Deapool’s Hit-Monkey problem

Deadpool’s not well-liked in the Marvel universe.  His tendency to murder, double-cross, and frequent violently impulsive behavior certainly doesn’t help.  But c’mon, the Punisher has all those qualities too and he’s – oh wait, nevermind.  Unlike the Punisher, Deadpool (real name Wade Wilson) still has feelings.  And he decided that the best way to become beloved is to simply stop being bad.

Once Deadpool crosses over to the hero side, certainly the praise/attention/ladies will just swarm him to his heart’s content.  So he goes to get advice from Spider-Man in Deadpool #19-21, written by Daniel Way and drawn by Carlo Barberi.  If you don’t remember or know Deadpool’s deal, I explained his powers, history, and all that jazz in a previous article.

Though, he does have an infamous assassin reputation to shed first.  Oh, and I decided not to edit out some of the language, it’s nothing major but probably not a good idea to read this with your six year-old on your lap.

Why yes, detective, he has.

But while Spider-Man doesn’t know this, Deadpool’s looking to make a fresh start.  And murdering a convenience store’s owner and buddies ain’t going to help him much.  That and his alibi.

More importantly, Wilson knows who committed all those gruesome murders.

Want to know why Deadpool comics have exploded in popularity?  Darn tootin’, villains and insanity like Hit-Monkey.  No backstory, no tragic history (well, actually the Hit-Monkey miniseries that came out after this explained all that).  Just a monkey who kills people and it’s up to Deadpool and Spider-Man to stop him.  Beautiful.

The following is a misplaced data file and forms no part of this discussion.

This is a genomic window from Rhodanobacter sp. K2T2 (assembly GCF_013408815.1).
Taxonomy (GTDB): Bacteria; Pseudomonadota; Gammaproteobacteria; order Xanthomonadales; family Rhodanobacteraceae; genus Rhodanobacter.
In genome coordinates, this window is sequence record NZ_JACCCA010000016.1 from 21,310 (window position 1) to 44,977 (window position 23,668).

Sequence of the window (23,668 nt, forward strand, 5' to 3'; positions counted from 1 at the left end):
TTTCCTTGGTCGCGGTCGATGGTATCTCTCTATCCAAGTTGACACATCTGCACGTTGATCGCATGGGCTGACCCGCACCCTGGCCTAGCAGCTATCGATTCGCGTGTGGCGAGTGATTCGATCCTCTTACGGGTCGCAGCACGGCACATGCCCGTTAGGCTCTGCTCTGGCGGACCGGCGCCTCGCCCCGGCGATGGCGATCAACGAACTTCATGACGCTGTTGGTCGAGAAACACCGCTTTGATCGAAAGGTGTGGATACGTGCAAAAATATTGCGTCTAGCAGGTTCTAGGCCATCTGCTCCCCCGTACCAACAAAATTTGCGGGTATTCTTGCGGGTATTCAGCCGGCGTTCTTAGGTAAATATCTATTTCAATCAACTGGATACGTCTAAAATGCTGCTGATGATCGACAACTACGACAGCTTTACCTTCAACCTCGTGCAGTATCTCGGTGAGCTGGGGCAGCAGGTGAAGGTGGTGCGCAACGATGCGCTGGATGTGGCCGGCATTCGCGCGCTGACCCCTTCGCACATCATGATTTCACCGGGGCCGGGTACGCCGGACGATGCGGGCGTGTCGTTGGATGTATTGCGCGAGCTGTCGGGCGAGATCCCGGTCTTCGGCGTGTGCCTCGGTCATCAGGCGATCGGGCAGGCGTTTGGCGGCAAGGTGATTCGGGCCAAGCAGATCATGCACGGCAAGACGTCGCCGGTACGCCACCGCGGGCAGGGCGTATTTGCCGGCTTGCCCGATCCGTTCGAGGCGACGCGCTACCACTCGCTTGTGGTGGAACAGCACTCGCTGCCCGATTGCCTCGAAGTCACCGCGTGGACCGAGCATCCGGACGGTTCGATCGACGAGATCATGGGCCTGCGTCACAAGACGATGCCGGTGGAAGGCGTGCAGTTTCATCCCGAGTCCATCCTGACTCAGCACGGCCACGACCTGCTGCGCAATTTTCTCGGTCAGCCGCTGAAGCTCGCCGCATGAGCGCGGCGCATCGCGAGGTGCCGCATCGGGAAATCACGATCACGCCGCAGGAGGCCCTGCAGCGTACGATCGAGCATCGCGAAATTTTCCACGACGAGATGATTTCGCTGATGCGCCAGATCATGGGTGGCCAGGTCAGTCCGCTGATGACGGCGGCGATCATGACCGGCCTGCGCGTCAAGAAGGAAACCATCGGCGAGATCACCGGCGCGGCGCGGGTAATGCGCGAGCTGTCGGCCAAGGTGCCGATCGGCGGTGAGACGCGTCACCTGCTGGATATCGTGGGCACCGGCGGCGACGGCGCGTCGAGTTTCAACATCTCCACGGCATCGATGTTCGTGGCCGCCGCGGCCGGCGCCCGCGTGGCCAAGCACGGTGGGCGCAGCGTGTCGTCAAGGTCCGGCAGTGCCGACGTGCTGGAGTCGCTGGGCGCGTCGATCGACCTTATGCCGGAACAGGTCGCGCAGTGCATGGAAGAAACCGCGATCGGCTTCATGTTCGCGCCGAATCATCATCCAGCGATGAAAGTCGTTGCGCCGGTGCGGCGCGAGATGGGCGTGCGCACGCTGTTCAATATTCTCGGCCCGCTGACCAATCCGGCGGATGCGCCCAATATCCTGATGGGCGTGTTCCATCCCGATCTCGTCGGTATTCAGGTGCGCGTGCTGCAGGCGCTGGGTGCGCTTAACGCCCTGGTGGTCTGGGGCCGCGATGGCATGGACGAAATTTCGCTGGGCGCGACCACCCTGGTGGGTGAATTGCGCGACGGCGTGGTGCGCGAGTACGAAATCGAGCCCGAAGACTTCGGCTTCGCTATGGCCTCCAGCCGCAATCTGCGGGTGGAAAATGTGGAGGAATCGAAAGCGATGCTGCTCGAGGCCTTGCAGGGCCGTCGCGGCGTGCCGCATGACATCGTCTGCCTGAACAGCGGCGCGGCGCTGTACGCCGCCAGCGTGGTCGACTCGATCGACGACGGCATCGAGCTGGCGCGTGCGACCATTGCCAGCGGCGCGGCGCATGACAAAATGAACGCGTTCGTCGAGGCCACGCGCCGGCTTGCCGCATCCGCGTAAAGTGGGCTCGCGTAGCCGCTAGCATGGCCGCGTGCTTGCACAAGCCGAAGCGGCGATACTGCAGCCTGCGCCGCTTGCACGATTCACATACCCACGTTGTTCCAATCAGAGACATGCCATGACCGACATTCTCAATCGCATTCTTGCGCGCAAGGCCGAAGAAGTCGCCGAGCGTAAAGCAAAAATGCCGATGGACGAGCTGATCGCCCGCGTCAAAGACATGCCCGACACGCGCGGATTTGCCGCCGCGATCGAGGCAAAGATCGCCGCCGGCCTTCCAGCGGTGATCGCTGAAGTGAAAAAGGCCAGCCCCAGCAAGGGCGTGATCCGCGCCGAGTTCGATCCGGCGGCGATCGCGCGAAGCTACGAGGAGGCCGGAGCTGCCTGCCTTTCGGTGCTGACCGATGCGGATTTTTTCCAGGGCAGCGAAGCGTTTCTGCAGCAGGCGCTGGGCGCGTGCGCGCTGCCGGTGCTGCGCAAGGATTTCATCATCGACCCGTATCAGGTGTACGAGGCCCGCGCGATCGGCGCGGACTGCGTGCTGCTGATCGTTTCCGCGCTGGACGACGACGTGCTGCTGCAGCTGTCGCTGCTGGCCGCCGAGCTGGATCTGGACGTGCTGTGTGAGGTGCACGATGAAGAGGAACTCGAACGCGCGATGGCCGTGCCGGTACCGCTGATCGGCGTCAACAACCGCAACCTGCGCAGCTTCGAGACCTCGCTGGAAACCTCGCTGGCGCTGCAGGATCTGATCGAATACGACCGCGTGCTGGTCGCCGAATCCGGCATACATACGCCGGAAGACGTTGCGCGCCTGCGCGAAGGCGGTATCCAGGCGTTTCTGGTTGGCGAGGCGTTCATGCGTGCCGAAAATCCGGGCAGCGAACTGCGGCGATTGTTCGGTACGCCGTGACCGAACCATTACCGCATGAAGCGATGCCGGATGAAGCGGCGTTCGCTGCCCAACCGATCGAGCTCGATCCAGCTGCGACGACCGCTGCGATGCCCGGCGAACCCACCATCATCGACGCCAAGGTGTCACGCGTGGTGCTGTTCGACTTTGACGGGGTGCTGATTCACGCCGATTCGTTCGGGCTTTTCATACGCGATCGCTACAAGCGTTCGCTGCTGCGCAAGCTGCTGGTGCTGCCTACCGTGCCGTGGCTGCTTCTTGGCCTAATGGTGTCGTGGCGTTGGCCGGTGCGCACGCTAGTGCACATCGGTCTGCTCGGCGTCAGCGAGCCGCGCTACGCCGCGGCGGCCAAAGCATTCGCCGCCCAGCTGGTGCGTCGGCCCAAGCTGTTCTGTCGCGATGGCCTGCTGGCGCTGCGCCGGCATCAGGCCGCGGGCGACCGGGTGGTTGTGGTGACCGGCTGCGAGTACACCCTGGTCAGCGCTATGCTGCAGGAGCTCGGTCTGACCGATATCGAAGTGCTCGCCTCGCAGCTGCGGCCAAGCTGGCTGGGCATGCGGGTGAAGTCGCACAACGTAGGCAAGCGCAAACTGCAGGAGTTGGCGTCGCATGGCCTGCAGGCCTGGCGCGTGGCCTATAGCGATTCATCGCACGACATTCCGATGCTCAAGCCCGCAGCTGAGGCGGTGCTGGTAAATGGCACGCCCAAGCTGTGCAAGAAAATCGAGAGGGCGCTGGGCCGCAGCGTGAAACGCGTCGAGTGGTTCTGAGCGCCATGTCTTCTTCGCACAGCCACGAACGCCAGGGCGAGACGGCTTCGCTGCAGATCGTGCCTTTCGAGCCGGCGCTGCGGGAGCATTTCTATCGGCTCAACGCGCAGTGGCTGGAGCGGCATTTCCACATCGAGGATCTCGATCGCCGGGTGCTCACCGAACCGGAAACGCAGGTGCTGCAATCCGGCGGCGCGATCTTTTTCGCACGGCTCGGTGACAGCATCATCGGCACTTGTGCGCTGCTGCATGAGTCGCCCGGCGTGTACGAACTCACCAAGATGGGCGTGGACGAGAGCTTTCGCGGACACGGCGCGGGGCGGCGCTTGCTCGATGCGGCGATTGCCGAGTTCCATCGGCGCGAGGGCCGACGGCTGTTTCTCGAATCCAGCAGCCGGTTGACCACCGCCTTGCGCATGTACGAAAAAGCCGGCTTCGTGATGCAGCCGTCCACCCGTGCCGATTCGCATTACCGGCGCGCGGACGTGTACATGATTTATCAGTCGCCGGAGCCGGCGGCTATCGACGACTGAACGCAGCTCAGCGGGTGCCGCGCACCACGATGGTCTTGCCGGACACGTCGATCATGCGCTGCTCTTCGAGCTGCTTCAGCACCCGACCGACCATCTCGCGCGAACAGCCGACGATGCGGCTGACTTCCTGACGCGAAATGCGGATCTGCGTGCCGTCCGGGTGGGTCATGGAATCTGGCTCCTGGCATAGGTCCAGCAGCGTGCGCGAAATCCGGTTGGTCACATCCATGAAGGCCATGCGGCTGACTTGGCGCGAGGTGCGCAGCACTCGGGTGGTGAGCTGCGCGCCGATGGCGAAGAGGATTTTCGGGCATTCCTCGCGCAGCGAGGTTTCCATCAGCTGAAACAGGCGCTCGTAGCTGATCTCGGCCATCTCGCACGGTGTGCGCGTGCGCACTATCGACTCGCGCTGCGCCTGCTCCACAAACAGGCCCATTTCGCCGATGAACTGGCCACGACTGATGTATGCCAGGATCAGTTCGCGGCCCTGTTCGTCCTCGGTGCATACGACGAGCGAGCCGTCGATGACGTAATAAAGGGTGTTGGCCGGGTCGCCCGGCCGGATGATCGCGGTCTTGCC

Understand that for the sake of story progression, I’m omitting most of the side plots and the corresponding jokes sprinkled throughout this arc.  Sorry, go read the issues for those, because it’s totally worth your time.  Either way,  Wilson’s taken measures to protect himself, because even with an accelerated healing factor, getting shot hurts.

Look, we can beat around the bush and I can show you a few more scenes of the two bantering, but that’s not why you’re reading this, right?  You want to see them battle Hit-Monkey, who looks exactly like a monkey assassin should.

Spider-Man and Deadpool have separately taken out villains that could easily destroy entire cities. Villains that have manufactured deadly diseases, hostile invasions, made the Avengers wet themselves.  Heck, Spider-Man once defeated the Juggernaut.  But both of them, in a matter of moments, had their butts handed to them by a monkey in a tiny suit.  Don’t worry, because Hit-Monkey’s smarter than the average monkey.  Also, possesses a lot more empathy.

Confused?  Let’s have Deadpool and Spider-Man philosophize over primate morality while mixing in the appropriate amount of bathroom humor.

Deadpool and Hit-Monkey’s final battle arrives soon.  How can our protagonist defeat the little predator?  That’s right, ambush.  Though, a constant rule among Deadpool comics forever holds that no one suffers more than Wilson’s allies and friends.

Now Deadpool gets to shine!  He lured the monkey to a trap!  He’s saved the city and avenged those who have fallen by the assassin’s hand!  I mean, he would have if he wasn’t fighting something so adorable.